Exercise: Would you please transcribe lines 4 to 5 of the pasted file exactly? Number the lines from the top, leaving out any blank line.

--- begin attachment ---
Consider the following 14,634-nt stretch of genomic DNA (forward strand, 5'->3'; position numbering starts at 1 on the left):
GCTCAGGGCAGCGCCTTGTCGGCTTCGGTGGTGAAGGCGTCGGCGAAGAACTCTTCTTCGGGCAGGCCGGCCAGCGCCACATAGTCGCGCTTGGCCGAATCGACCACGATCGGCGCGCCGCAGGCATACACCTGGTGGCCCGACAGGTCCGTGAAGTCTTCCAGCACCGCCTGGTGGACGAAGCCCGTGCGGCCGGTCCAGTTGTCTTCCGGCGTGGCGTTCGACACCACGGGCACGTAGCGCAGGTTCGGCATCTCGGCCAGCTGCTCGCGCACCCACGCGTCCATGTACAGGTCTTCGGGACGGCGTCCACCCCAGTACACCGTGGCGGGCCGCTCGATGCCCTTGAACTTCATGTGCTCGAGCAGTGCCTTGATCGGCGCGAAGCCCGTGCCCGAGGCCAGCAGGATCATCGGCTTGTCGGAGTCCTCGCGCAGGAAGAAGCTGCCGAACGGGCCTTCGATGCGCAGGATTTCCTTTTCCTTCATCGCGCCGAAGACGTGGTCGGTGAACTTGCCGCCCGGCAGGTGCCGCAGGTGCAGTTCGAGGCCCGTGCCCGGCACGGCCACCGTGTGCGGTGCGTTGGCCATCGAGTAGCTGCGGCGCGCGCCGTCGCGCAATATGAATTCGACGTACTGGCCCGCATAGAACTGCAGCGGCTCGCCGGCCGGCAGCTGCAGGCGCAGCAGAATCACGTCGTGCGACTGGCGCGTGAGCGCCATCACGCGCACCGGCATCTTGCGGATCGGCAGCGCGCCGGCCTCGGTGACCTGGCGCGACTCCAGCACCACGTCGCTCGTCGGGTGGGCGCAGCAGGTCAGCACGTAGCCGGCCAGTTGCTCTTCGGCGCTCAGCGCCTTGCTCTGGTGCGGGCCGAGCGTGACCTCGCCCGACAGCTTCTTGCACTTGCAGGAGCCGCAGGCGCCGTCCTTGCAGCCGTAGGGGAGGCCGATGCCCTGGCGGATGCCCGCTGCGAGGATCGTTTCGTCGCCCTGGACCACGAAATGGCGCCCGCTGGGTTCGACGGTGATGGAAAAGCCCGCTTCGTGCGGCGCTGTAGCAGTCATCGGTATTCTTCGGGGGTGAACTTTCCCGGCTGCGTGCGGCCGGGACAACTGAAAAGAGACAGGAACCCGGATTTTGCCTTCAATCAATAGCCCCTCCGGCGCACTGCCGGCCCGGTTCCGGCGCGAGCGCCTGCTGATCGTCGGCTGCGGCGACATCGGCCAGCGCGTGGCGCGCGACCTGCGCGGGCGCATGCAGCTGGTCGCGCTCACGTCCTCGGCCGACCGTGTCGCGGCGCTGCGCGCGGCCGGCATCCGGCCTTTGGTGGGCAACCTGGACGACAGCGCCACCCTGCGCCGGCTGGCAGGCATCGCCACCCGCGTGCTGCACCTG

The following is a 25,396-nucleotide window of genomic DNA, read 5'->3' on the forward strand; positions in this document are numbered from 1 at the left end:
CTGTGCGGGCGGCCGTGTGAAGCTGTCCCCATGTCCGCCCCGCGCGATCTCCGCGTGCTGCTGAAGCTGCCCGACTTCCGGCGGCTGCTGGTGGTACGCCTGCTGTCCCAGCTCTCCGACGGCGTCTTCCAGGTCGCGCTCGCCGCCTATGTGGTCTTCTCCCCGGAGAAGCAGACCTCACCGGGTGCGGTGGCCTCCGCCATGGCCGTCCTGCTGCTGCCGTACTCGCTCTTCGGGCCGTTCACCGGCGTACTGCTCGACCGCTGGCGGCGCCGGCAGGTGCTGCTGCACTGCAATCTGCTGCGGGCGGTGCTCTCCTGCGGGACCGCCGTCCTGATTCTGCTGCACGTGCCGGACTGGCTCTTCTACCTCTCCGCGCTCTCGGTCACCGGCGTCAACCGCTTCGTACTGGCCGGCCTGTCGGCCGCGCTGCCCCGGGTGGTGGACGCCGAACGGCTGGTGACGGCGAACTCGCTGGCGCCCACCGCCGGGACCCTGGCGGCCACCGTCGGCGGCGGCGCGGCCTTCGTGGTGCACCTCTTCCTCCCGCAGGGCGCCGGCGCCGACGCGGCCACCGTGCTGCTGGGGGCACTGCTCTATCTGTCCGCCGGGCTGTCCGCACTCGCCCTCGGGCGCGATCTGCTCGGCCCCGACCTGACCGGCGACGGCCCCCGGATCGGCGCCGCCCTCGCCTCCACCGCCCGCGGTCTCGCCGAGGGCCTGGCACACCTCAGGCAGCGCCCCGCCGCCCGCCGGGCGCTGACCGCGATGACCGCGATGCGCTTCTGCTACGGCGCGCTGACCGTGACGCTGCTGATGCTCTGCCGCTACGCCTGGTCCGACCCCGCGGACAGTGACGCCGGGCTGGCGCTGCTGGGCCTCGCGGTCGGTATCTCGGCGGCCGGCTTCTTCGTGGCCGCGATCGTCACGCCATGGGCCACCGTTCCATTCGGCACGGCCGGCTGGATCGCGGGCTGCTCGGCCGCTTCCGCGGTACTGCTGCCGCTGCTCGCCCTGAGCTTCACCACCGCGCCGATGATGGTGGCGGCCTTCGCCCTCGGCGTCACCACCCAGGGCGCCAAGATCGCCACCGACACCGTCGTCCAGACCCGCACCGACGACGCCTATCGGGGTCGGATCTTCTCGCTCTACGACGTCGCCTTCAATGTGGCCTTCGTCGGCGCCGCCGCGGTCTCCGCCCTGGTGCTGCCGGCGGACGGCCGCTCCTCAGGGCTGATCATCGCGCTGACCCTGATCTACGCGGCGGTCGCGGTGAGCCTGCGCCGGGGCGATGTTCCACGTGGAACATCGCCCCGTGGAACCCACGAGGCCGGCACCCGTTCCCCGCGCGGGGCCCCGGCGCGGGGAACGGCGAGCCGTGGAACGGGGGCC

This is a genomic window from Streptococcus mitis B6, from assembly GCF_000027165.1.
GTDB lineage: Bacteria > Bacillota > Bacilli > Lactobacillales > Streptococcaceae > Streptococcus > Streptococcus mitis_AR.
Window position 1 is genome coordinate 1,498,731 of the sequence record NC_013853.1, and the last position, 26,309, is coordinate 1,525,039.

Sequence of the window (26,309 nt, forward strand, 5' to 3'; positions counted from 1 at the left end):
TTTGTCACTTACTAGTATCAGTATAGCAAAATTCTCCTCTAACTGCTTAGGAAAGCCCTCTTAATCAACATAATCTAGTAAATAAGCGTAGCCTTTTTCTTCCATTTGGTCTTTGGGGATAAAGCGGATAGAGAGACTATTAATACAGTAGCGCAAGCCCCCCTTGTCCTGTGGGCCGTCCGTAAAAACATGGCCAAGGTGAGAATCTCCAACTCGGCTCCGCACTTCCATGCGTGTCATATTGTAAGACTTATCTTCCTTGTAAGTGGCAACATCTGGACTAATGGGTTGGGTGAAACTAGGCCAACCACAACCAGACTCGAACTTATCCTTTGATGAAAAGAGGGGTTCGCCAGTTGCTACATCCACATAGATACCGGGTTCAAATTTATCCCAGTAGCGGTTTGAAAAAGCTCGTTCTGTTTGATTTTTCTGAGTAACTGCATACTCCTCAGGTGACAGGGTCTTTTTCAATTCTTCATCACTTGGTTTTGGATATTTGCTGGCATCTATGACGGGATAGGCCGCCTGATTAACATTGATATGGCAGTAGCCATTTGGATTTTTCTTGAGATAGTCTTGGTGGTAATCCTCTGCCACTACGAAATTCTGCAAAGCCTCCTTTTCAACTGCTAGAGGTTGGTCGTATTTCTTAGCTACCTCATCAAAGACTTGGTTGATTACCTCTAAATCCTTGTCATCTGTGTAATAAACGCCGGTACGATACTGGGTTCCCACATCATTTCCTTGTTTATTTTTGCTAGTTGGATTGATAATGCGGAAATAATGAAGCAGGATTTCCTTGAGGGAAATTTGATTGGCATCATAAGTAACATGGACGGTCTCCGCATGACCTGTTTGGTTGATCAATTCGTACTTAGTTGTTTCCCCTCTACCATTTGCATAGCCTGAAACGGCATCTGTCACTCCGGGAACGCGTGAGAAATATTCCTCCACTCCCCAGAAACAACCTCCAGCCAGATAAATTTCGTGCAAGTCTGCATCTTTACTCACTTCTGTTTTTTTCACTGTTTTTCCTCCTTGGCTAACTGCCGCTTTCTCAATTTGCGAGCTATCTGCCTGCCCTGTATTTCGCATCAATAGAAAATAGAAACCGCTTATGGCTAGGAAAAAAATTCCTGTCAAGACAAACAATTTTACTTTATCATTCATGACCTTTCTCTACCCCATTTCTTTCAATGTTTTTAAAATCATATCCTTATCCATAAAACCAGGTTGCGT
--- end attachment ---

CTGTGCGGGCGGCCGTGTGAAGCTGTCCCCATGTCCGCCCCGCGCGATCTCCGCGTGCTGCTGAAGCTGCCCGACTTCCGGCGGCTGCTGGTGGTACGCCTGCTGTCCCAGCTCTCCGACGGCGTCTTCCAGGTCGCGCTCGCCGCCTATGTGGTCTTCTCCCCGGAGAAGCAGACCTCACCGGGTGCGGTGGCCTCCGCCATGGCCGTCCTGCTGCTGCCGTACTCGCTCTTCGGGCCGTTCACCGGCGTACTGCTCGACCGCTGGCGGCGCCGGCAGGTGCTGCTGCACTGCAATCTGCTGCGGGCGGTGCTCTCCTGCGGGACCGCCGTCCTGATTCTGCTGCACGTGCCGGACTGGCTCTTCTACCTCTCCGCGCTCTCGGTCACCGGCGTCAACCGCTTCGTACTGGCCGGCCTGTCGGCCGCGCTGCCCCGGGTGGTGGACGCCGAACGGCTGGTGACGGCGAACTCGCTGGCGCCCACCGCCGGGACCCTGGCGGCCACCGTCGGCGGCGGCGCGGCCTTCGTGGTGCACCTCTTCCTCCCGCAGGGCGCCGGCGCCGACGCGGCCACCGTGCTGCTGGGGGCACTGCTCTATCTGTCCGCCGGGCTGTCCGCACTCGCCCTCGGGCGCGATCTGCTCGGCCCCGACCTGACCGGCGACGGCCCCCGGATCGGCGCCGCCCTCGCCTCCACCGCCCGCGGTCTCGCCGAGGGCCTGGCACACCTCAGGCAGCGCCCCGCCGCCCGCCGGGCGCTGACCGCGATGACCGCGATGCGCTTCTGCTACGGCGCGCTGACCGTGACGCTGCTGATGCTCTGCCGCTACGCCTGGTCCGACCCCGCGGACAGTGACGCCGGGCTGGCGCTGCTGGGCCTCGCGGTCGGTATCTCGGCGGCCGGCTTCTTCGTGGCCGCGATCGTCACGCCATGGGCCACCGTTCCATTCGGCACGGCCGGCTGGATCGCGGGCTGCTCGGCCGCTTCCGCGGTACTGCTGCCGCTGCTCGCCCTGAGCTTCACCACCGCGCCGATGATGGTGGCGGCCTTCGCCCTCGGCGTCACCACCCAGGGCGCCAAGATCGCCACCGACACCGTCGTCCAGACCCGCACCGACGACGCCTATCGGGGTCGGATCTTCTCGCTCTACGACGTCGCCTTCAATGTGGCCTTCGTCGGCGCCGCCGCGGTCTCCGCCCTGGTGCTGCCGGCGGACGGCCGCTCCTCAGGGCTGATCATCGCGCTGACCCTGATCTACGCGGCGGTCGCGGTGAGCCTGCGCCGGGGCGATGTTCCACGTGGAACATCGCCCCGTGGAACCCACGAGGCCGGCACCCGTTCCCCGCGCGGGGCCCCGGCGCGGGGAACGGCGAGCCGTGGAACGGGGGCC

This is a genomic window from Streptococcus mitis B6, from assembly GCF_000027165.1.